So how can we define FaaS today? We believe FaaS is the process which enables organisations to iterate new ideas, optimise those which work, quickly discard those which don’t and learn from both. 

The ‘service’ element is two-fold. Firstly, partnering with external organisations to fast-track the adoption of FaaS approaches and secondly building capability in-house then leveraging it across the business. Over time, partnering externally can also build internal service capability.   

Why is business now ready for a matured view of FaaS? FaaS thinking is seeing increased momentum in the last few years. This momentum is being supercharged by two variables.  

  1. The extent to which companies are taking the reality and rapidity of digital disruption more seriously and the degree this reality is exhibiting itself across the business, especially in senior leadership, as a ‘call-to-action’ (what we summarise in our follow up article as a culture of urgency) and,

  2. Awareness of the benefits that adopting fail-fast approaches can have for a business, the extent these approaches/tools and processes exist in organisations and the maturity of these approaches (or, the ability to execute).

Highlighting these two variables, a recent study by Deloitte Digital and MIT Sloan Management Review found that companies who systemically use fail fast approaches which enable experimentation and iteration, are more likely to be digitally mature and more successful in responding to digital disruption. Our own thinking about the Dysfunctions of Digital Transformation also highlights various negative signals which exhibit if an organisation is not enabled to understand nor execute on FaaS thinking and approaches and therefore is blocking its potential to drive digital transformation.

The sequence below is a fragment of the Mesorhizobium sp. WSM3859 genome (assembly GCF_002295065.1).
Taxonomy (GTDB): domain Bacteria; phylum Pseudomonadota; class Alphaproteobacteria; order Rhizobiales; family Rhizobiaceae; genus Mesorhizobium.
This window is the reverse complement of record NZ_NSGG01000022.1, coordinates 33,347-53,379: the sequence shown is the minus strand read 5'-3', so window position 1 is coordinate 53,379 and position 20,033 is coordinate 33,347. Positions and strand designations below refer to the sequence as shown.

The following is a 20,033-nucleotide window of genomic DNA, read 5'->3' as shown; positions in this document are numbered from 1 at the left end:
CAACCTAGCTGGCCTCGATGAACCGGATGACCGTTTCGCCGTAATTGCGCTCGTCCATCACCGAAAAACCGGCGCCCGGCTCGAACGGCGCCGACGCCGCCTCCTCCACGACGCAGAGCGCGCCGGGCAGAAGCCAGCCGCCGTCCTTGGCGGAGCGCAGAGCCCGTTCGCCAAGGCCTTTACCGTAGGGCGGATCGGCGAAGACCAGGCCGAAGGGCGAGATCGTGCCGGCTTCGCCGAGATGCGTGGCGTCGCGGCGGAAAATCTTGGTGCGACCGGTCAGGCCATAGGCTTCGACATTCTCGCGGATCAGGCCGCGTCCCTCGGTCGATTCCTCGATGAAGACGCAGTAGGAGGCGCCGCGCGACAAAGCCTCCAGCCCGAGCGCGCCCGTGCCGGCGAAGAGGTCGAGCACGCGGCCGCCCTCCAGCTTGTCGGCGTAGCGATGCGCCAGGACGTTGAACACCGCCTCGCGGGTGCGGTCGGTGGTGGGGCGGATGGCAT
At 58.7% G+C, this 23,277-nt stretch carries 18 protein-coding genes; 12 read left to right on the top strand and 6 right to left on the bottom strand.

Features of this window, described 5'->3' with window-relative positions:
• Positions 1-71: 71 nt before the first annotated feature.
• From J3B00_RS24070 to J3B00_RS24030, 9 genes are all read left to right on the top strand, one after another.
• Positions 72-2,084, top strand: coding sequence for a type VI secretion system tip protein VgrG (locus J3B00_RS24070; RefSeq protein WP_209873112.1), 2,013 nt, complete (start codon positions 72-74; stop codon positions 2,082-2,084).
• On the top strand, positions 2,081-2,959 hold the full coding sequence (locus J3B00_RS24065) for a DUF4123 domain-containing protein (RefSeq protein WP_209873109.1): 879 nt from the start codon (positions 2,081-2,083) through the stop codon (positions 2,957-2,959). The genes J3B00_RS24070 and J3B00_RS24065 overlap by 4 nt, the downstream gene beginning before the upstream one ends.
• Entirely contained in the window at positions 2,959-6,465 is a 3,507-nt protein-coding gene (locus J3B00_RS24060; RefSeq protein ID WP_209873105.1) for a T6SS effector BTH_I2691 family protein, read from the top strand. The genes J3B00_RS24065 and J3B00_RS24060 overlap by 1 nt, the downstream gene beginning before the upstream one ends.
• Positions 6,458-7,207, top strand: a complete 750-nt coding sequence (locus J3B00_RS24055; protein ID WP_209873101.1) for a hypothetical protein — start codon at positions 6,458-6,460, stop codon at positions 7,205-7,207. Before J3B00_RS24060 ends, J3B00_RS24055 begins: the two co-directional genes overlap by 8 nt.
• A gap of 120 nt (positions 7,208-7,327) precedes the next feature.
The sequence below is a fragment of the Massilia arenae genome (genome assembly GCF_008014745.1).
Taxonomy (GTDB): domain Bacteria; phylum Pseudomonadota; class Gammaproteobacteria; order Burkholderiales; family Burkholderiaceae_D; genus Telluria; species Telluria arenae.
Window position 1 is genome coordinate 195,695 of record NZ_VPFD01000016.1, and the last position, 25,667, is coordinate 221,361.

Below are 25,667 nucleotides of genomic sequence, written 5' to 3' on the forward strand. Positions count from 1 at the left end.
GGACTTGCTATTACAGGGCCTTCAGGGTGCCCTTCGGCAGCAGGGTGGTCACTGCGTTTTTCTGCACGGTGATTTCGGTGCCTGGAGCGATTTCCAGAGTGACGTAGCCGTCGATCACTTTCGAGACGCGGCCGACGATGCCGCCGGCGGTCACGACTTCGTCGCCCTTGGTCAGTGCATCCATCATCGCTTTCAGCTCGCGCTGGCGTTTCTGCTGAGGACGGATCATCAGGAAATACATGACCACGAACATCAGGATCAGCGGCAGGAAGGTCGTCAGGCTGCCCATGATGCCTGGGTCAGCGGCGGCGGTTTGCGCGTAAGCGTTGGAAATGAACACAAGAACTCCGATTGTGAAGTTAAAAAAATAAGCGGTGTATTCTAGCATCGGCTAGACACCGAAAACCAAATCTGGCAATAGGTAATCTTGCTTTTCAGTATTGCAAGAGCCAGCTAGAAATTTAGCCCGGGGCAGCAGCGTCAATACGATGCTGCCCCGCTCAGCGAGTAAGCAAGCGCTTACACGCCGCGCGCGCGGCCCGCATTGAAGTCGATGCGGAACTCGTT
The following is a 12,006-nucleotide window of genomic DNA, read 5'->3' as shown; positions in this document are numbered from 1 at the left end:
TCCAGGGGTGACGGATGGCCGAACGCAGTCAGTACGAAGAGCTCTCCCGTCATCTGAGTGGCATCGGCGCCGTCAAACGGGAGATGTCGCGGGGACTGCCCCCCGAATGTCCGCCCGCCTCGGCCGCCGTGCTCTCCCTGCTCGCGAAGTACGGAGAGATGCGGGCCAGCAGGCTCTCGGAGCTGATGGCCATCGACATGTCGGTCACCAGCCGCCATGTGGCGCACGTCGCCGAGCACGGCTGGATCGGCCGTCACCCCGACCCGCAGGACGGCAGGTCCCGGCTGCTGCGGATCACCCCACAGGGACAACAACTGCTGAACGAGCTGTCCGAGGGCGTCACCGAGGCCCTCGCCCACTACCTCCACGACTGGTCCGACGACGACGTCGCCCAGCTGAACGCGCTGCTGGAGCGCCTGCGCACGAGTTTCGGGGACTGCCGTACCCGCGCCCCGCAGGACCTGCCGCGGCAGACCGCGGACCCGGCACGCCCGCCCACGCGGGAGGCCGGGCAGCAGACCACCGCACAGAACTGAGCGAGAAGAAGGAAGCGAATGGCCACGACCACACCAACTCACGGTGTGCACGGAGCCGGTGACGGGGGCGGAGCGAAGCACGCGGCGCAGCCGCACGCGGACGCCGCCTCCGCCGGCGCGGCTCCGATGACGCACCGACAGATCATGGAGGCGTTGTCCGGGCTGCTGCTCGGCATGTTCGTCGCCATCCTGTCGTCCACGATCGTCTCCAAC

It is worthwhile noting, for some hyper-successful companies, a FaaS mentality is seen as a cornerstone of their success. These companies have built and leveraged the ability to learn from failure across the business.

“Our success at Amazon is a function of how many experiments we do per year, per month, per week, per day…” ~ Jeff Bezos

The cultural and practical benefits of embracing a deeper and systemic approach to FaaS are numerous.  These include:

  1. Learning culture: Learning supersedes knowing, allowing for more openness and sharing of ideas since mistakes are accepted and learnt from.

  2. Less resistance to change: Through a learning culture, teams become comfortable with the inherent ambiguity that exists today and have less resistance to change over time.

  3. Bias for action: The constant assessment and recalibration leads to greater agility and knowledge, helping an organisation keep up with, and get ahead of, the competition.

  4. Quicker time to market: Products and services are brought to market quickly for more feedback from the consumer and refinement.